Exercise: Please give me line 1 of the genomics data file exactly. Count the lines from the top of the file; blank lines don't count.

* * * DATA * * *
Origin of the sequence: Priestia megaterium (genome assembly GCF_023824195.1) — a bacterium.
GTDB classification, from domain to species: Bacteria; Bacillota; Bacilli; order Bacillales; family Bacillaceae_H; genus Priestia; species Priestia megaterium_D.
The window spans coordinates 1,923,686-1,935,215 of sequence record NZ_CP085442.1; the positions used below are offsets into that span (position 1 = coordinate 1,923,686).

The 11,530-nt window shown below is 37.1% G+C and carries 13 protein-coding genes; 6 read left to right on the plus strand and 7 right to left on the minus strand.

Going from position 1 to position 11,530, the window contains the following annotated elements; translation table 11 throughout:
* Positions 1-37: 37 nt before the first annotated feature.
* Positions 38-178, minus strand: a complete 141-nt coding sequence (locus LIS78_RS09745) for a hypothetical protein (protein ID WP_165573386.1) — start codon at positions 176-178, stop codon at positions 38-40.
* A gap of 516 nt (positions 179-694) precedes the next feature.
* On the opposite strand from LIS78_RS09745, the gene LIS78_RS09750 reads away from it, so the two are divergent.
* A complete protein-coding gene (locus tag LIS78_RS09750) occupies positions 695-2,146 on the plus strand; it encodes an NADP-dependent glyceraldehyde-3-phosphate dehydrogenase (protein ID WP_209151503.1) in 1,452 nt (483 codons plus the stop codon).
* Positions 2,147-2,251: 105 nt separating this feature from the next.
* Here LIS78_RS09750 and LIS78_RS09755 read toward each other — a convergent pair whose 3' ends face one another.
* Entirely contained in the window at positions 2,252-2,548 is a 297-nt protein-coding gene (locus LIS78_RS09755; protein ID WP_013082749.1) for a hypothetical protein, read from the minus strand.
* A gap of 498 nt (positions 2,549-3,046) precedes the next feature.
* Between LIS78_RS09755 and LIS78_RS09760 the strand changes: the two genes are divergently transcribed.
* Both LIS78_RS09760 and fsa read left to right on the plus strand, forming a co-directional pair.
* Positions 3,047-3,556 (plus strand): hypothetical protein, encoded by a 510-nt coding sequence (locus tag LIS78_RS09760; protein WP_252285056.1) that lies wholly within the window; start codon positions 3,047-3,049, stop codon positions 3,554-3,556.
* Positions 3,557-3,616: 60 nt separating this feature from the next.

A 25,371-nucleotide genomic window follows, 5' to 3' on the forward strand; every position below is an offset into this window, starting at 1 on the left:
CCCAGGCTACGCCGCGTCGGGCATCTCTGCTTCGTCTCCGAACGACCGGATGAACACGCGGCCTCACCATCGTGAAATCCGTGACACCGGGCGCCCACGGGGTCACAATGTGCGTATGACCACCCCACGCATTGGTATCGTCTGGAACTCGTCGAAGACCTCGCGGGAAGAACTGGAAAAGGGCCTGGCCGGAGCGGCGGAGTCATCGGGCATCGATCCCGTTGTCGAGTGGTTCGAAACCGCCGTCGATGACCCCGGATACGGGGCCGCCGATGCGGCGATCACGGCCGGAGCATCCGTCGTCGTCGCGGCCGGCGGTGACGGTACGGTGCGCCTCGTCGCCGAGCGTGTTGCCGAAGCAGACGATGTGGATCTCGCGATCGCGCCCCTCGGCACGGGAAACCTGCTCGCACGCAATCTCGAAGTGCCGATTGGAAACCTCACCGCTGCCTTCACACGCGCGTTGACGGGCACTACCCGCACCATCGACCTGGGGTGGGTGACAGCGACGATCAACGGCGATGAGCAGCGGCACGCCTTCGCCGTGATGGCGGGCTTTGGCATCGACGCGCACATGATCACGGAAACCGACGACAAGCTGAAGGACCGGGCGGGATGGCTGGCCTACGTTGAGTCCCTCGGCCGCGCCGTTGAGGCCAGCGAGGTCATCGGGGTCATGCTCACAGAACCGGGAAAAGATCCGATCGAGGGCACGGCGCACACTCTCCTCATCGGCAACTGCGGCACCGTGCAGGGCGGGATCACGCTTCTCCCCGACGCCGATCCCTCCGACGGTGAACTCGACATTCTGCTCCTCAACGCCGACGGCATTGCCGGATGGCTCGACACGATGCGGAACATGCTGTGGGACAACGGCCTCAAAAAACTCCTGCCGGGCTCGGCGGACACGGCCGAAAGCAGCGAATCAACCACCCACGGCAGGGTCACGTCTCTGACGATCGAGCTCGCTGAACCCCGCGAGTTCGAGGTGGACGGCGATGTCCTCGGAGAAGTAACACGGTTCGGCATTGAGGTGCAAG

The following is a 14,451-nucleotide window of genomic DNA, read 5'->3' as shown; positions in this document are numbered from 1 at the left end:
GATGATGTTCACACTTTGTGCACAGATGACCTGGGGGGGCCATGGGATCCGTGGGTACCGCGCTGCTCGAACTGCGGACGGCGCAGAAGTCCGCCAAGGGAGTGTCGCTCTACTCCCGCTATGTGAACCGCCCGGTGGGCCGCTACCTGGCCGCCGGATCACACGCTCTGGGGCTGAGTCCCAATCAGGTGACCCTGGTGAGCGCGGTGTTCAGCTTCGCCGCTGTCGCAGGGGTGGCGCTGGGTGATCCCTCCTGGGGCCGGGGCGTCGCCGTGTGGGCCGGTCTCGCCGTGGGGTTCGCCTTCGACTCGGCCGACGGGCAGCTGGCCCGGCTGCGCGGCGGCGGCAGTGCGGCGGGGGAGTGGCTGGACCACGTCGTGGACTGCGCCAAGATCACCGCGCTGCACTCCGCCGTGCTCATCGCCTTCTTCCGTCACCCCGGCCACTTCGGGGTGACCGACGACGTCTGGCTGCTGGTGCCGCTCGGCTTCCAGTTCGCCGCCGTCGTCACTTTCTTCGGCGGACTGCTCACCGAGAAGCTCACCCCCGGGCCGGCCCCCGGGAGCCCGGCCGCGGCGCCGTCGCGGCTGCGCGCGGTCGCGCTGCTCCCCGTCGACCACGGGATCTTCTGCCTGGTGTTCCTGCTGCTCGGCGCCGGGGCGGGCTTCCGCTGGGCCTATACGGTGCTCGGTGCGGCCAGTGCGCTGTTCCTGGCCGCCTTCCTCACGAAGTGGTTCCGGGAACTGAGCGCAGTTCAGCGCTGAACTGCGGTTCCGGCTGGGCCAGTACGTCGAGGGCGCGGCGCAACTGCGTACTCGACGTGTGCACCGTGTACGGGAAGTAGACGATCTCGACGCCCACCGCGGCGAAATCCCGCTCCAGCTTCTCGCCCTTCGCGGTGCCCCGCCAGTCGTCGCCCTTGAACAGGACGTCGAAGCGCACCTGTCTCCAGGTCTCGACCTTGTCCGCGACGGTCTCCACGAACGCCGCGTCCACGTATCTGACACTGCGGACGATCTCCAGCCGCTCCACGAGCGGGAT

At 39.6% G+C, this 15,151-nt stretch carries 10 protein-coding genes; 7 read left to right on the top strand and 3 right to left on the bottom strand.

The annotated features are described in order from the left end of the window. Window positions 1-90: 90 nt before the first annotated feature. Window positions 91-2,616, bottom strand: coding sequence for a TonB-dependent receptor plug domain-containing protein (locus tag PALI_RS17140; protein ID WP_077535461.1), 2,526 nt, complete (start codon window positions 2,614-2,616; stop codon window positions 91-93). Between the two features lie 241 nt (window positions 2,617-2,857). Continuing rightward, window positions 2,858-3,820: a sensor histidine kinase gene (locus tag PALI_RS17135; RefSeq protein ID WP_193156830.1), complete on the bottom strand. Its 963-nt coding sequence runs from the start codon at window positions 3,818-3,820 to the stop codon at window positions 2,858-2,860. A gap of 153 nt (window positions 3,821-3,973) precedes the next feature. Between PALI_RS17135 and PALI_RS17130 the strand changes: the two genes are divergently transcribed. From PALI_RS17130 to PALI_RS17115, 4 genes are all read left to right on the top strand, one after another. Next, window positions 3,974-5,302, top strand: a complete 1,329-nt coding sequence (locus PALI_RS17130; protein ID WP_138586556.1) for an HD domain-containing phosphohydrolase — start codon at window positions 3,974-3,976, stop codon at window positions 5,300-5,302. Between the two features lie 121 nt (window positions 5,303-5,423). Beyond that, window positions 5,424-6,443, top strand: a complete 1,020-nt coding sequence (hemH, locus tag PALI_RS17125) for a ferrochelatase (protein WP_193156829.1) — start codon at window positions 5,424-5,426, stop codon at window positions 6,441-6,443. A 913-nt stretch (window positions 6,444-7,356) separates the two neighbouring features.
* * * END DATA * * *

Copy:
Origin of the sequence: Priestia megaterium (genome assembly GCF_023824195.1) — a bacterium.